The URL’s for tickets are as follows:
http://glastonbury.seetickets.com/Event/AddRegistrations (submission page?)
“The new secure way to pay by card” I think it was advertised as in the early days:
The basic idea is that you have data stored on a simcard-like chip that probably holds around 64k of data. You can purchase readers for this type of card on Ebay,and software to read them is easy to come by online.The problem here is that the pin code for the card is stored on the chip with roughly 256bit encryption. So if someone copies your card they have until the card runs out to crack the code – which probably uses the same cypher for all cards as every cash machine and chip and pin device needs to be able to read the chip.
Now after reading a copy of the chip, and cracking the encryption to get the pin code, it can be copied back to an expired card ready to be used. It can even be copied to a blank smartcard as you are now asked to insert and remove the card yourself, the till operator sometimes does not even see the card. Also self checkouts at supermarkets are beginning to be widely used where there is nobody to fool, just the machine. Any transactions made this way will be verified with your pin, which only you should know according to every card issuer’s terms and conditions, and the bank will not accept responsibility for the fraud as they believe chip and pin to be secure.
Around the time chip and pin was released (DATE -14 Feb?) the 3 magic digits or card identifying digits appeared on the back of cards to allow you to use your card online securely. My issue with this is that these 3 digits are on the back of the card plain for everyone to see, so if your card is stolen or even if someone memorises or take a picture of your card then they can use your card online. Also to make a card payment over the phone to book tickets etc. you need to read the 3 magic digits to the operator at the other end of the phone to verify the transaction. Although 99% of these operators will be honest law abiding folk working in companies with strigent data confidentiality safeguards, i.e. if they write your card details down it is shredded not left on their desk for anyone to see or pick up, some won’t be. This is probably one of the many reasons that card issuers will generally accept responsibility for this type of fraud. However, that does not stop the inconvenience of being a few hundred pounds down in your account for a week or so until the money is refunded.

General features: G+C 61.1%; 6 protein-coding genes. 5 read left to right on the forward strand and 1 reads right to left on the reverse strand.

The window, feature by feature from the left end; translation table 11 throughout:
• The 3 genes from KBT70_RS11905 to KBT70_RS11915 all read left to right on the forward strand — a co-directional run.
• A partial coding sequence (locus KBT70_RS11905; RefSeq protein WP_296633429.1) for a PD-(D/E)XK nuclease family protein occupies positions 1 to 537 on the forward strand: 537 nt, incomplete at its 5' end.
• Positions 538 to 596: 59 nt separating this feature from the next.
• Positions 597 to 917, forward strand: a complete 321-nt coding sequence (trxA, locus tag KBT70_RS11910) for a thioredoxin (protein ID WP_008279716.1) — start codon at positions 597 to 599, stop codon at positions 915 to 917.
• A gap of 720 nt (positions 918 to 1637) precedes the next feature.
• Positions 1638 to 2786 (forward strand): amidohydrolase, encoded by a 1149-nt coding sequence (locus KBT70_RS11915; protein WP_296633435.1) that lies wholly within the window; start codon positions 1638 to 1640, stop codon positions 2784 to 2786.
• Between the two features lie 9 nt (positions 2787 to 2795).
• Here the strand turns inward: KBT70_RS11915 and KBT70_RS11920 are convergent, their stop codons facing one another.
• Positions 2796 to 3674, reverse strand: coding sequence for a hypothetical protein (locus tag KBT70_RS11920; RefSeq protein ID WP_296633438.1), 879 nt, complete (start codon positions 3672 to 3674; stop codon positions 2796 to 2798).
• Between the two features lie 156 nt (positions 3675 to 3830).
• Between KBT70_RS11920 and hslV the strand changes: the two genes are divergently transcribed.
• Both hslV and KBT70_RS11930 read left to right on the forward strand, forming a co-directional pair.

So what are my suggestions to secure this quite frankly mess-of-a-system?
Just follow these few simple rules:
1. Do not give anybody your card. Place your card into the chip and pin machine yourself, even if you have to hand the unit back to the operator to enter the transaction total, if they want your money they will not mind.
2. Change your pin regularly, that way you are one step ahead of the game. To remember your new pin code you could use your phone or mobile keypad which has letters against numbers to jog your memory, if you decided your word of the month was “chip” that would translate to “2447” on your keypad.
3. Obscure those magic three digits on the back of your card with a small rectangle of electrical tape or nail varnish. You can also rub the last part of the signature strip off and memorise the digits. However, I would not recommend this as beneath the signature strip is the word ‘Void’ meaning that if your card is checked by someone in a shop it may be rejected as void.
4. Do not have the same pin code for each card.
5. Have a credit card for online transactions only e.g. a credit card linked to take the full balance from your current account every month, this helps two-fold as credit cards have credit limits which you can ask to be set lower than you are offered and you have more cover for the purchases you make using a credit card. By doing this you are limiting your exposure to fraud as there will only be a limited amount of credit available to be abused and most problems should be able to be sorted before your direct debit is due to come out of your account .